I doubt that I will write a full-length review of Michael Bird’s edited volume Four Views on the Apostle Paul, but I will make some remarks on it here and there as I read through it. In the book, the first “view” on Paul is the “reformed reading” by Tom Schreiner. In commenting on Paul’s view of salvation, Schreiner says this:
How can God command people to keep his law and to repent and believe when they are utterly unable to do so? Our first task is to explain Paul, even if his worldview is foreign to ours. We must beware of conforming him to our worldview and of only accepting what seems civilized and sensible to us. Paul teaches that people should refrain from sin even if they are unable to do so as sons and daughters of Adam. According to Paul, moral responsibility must not be tied to moral inability. This too is part of the scandal of the gospel (p. 31, underline mine).
Schreiner is making an anthropological point in this passage, but I want to highlight his view of scripture which no doubt informs his interpretation. Schreiner’s method of reading Paul on this point has wider implications for how we read scripture as a whole. Schreiner argues that the goal of interpretation is to hear Paul’s voice, even when his voice grates against what we think he ought to be saying. We may have certain assumptions about fairness, justice, and human responsibility. But we cannot let those presumptions trump the very words of scripture as we read them on the page. In the end, our own notions must give way to the authority of scripture, even if it means surrendering something we have held as axiomatic up to that point.
This is very difficult for all of us, but it is nevertheless the task of biblical interpretation. The Bible must have its say, and we cannot shirk the conflict by creatively bending the author’s words to confirm what we already believe. This is a common temptation, but we must pray against it and flee from it at all costs.
I believe there is a great divide that separates biblical interpreters. And the divide is not between Calvinsts/Arminians, Dispensationalists/Covenantalists, or premillenialists/amillenialists. The watershed is between those who are willing to let the text have its say and those who are not. In other words, the real divide is between those who view God’s word as the ultimate authority—with every other opinion (including our own) being subject to it—and those who do not.
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My take is the greatest divide is between those who read Scripture as a Greek thinker and those who read Scripture as a Hebrew thinker.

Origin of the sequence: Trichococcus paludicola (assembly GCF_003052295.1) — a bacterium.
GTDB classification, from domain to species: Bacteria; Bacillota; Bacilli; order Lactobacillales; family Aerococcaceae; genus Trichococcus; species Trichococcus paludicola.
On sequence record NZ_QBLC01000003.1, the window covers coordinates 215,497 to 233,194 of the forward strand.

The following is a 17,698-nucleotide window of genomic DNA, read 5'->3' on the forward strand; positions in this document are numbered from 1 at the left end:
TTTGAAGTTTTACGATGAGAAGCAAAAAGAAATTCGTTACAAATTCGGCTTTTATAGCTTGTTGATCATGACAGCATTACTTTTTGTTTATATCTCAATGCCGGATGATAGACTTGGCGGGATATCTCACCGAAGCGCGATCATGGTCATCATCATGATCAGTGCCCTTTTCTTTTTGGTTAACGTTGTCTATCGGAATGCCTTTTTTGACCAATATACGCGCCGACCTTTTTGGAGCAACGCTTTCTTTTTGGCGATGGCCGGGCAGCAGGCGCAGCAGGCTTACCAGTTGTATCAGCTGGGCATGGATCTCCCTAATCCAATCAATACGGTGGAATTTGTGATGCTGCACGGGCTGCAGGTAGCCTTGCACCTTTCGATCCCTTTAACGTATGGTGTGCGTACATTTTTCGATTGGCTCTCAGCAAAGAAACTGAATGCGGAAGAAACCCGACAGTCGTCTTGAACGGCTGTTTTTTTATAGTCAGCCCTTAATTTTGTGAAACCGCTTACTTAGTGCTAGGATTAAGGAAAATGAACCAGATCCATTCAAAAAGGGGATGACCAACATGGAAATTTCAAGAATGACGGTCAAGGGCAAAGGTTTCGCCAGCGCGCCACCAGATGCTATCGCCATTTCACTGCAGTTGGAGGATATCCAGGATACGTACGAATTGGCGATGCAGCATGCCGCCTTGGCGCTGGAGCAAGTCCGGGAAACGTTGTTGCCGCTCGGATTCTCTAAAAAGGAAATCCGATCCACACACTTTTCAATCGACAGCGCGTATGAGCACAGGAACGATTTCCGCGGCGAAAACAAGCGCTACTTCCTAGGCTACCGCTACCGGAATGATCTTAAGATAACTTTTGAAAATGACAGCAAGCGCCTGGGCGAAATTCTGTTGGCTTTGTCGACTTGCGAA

A Greek thinker will quote a verse as if it was some kind of axiomatic truth statement as found in Euclid’s Elements (a geometry text with proofs). They will then form doctrinal statements from selected verses of Scripture, for example, attempting to show some doctrinal claim is correct with a reference like (1 Cor 6:11). Such as approach can atomize Scripture and easily leads to taking verses out of context at least some of the time. A typical goal of a Greek thinker is to form a comprehensive systematic theology. To a Greek thinker it is simply impossible to accept that Scripture might contain contradictions or what would now appear to be false statements, and so there is a continual quest to resolve all of the apparent axioms into a (constructed) edifice of “Biblical truth”.
A Hebrew thinker does not approach Scripture in that way, rather Scripture is a collection of stories and other genres of literature. Scripture points to a relationship with God and shows many various ways people have done that and some are very messy, not given to making axioms (isolated truth statements) out of them at all.
A Greek thinker thinks there is a corect answer to life questions and the goal is to find that answer and get everyone else to agree with it. A Hebrew thinker realizes people are various and what is important is relationship.
I myself am a complex mix of both types of thinking, but I keep trying to repent of my Greek thinking when I approach the Bible, as it was written by Hebrews and Luke, a disciple of Paul, the Hebrew of Hebrews.
The Greek/Hebrew dichotomy seems too simplistic to do justice to the nature of Scripture, as Scripture itself defines it, and how later writers thought of earlier parts of Scripture. I think a more balanced and biblical view is not an either/or dichotomy, but a both/and understanding, I.e., Scripture both contains true propositions and is aiming at reconciliation between God and men.
On the question of what is the “first task” in interpreting Paul, I think it is realizing that according to Acts Paul is a Torah-observant Jew who believes in Jesus as Messiah and Lord. That fundamental understanding must influence all interpretations of what Paul wrote and if somethings he wrote seems to contradict that fundamental, then it means that that interpretation of what he wrote is missing something. That is, Act is not a complex theological text and so should be read in a straightforward way for what it claims, and this contrasts greatly with the letters of Paul, which are complex.